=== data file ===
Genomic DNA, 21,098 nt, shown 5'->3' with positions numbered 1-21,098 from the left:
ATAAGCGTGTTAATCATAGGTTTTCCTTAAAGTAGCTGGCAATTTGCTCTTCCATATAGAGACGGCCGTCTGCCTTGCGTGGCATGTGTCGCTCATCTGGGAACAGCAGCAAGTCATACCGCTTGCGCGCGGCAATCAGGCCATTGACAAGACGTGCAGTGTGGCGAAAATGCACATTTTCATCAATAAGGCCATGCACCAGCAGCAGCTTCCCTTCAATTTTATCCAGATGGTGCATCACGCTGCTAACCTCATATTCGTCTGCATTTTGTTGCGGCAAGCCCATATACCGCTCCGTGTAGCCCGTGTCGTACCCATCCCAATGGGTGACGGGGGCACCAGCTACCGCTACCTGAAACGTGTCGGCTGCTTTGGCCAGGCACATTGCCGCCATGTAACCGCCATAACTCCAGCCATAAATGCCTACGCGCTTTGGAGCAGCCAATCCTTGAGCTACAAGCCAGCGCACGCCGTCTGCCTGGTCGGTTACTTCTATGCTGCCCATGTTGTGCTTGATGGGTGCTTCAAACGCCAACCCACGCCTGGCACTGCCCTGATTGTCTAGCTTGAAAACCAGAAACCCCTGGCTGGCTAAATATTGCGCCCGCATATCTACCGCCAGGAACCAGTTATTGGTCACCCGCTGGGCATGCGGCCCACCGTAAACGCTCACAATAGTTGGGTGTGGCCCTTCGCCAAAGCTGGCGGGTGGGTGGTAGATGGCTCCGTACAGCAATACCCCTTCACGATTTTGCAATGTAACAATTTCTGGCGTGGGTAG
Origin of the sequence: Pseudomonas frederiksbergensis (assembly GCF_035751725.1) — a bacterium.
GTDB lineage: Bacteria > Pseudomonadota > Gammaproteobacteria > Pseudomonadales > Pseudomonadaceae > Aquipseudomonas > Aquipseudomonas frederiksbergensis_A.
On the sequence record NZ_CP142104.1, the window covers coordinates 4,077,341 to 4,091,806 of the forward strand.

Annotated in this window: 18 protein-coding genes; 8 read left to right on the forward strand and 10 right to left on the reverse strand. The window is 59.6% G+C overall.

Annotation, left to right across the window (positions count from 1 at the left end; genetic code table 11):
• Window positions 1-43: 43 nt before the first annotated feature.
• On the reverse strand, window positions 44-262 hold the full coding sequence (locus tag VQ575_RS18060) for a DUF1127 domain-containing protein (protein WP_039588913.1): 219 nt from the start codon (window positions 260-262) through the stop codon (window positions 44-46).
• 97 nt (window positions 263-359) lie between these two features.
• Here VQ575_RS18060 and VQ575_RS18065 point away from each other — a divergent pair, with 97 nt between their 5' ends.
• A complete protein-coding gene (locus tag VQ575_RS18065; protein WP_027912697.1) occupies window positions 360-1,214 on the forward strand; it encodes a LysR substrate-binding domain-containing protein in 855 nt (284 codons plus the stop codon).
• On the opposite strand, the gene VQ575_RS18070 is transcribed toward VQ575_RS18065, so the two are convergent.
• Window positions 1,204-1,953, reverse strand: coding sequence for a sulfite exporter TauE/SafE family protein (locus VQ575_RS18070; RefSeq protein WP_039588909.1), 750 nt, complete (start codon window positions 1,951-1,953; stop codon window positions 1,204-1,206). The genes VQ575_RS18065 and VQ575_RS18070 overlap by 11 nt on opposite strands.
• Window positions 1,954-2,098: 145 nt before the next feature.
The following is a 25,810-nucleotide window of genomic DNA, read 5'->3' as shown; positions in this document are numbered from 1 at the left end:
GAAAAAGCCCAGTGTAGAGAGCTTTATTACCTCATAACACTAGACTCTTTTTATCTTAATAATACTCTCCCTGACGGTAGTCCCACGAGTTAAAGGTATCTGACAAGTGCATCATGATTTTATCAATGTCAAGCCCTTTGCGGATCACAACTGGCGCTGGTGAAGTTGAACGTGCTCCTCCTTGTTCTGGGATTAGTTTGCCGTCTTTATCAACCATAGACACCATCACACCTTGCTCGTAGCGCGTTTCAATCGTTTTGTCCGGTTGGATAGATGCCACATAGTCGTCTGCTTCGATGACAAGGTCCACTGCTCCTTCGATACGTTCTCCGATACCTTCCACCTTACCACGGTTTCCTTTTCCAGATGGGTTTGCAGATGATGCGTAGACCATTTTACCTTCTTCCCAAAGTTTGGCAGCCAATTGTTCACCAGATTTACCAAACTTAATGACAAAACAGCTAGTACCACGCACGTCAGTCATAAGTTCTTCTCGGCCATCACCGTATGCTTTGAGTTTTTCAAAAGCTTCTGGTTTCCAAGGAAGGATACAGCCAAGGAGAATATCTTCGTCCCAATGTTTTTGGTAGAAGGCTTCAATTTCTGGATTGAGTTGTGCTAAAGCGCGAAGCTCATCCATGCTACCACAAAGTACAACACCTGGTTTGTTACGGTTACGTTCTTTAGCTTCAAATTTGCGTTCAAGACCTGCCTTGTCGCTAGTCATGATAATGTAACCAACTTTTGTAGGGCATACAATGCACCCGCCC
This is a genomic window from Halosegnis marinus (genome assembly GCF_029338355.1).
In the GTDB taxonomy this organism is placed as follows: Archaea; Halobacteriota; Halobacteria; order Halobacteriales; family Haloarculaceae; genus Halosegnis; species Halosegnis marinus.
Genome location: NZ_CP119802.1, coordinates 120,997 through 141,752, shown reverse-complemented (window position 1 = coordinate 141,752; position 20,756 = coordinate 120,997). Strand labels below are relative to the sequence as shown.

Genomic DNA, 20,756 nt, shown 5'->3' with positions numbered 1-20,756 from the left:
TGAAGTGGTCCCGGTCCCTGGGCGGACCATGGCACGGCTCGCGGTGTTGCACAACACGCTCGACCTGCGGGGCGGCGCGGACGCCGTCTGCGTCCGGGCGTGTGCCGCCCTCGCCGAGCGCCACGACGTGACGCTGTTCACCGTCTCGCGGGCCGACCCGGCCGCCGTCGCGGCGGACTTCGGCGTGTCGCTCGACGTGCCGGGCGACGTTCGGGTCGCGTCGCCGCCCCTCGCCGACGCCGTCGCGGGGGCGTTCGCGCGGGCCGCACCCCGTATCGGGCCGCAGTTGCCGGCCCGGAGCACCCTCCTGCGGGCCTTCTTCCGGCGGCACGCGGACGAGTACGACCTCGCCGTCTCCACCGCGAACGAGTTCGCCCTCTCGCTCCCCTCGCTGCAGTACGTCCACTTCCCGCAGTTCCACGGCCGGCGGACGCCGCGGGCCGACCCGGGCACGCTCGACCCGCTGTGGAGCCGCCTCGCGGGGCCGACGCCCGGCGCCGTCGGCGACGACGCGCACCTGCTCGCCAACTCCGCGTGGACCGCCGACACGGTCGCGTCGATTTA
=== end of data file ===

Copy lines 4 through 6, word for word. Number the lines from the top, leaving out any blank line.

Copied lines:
GTDB lineage: Bacteria > Pseudomonadota > Gammaproteobacteria > Pseudomonadales > Pseudomonadaceae > Aquipseudomonas > Aquipseudomonas frederiksbergensis_A.
On the sequence record NZ_CP142104.1, the window covers coordinates 4,077,341 to 4,091,806 of the forward strand.

Annotated in this window: 18 protein-coding genes; 8 read left to right on the forward strand and 10 right to left on the reverse strand. The window is 59.6% G+C overall.